A team of Tokyo University researchers have recently presented a flexible cuff-thermometer. Self-powered by a solar panel, it sounds an alarm when the patient”s temperature becomes too high. Made from organic components using an inkjet printer, this cheap and disposable product is intended for use in a hospital setting.
The development of sensors to monitor vital human body functions is growing, whether it is smart textiles for sports or medical devices. For example, take the case of this stamp sized sticker that avoids taking daily glucose tests. The purpose of these innovations is to design devices that are less invasive, energy efficient and inexpensive to produce.
It is in this context that a team of researchers from the University of Tokyo has developed a flexible cuff thermometer powered by a solar panel. Used on the skin or clothes, it beeps when the body temperature of the user exceeds a preset threshold.
This cuff combines a flexible solar panel consisting of Silicon solar cells, a piezoelectric speaker, a temperature sensor and a power circuit.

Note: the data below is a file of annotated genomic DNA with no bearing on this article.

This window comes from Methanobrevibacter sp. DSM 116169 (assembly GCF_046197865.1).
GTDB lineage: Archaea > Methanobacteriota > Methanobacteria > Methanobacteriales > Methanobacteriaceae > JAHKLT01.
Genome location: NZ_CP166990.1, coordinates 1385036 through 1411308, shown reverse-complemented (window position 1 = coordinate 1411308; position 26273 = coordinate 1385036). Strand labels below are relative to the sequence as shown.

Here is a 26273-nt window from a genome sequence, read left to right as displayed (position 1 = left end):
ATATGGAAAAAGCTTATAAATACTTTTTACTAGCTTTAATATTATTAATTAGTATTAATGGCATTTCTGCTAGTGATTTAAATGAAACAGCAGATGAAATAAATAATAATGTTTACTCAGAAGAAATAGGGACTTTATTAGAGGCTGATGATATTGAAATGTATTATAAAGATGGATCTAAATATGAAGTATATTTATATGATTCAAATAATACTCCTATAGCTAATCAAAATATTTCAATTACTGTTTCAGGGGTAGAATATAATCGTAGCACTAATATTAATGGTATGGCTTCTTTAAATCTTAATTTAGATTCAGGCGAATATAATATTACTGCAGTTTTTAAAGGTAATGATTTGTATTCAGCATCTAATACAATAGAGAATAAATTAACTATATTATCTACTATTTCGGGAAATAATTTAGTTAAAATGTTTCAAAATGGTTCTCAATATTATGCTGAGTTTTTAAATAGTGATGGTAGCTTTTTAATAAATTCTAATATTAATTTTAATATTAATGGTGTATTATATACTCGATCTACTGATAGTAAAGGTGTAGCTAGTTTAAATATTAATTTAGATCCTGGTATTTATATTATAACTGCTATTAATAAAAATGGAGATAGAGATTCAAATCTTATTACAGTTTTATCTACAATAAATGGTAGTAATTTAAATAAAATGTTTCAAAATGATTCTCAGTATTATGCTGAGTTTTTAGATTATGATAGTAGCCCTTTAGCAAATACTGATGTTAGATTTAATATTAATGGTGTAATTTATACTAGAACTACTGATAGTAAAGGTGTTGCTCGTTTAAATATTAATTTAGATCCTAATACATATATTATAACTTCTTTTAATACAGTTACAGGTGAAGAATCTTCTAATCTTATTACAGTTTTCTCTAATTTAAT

The researchers say this is the first time such a device has been made that works solar power. This device has been configured to emit a sound: again, this would be the first of its kind. Flexible and self-powered, this armband could be manufactured at a low cost. It is perfectly appropriate for use in the hygienic environment of hospitals.
Moreover, designers say that this system could be combined with the detection of other vital functions such as heart rate, blood pressure or the perspiration. The concept has been presented at the International Solid State Circuits Conference (IEEE) held this week in San Francisco (United States). There are currently no commercial products for this device.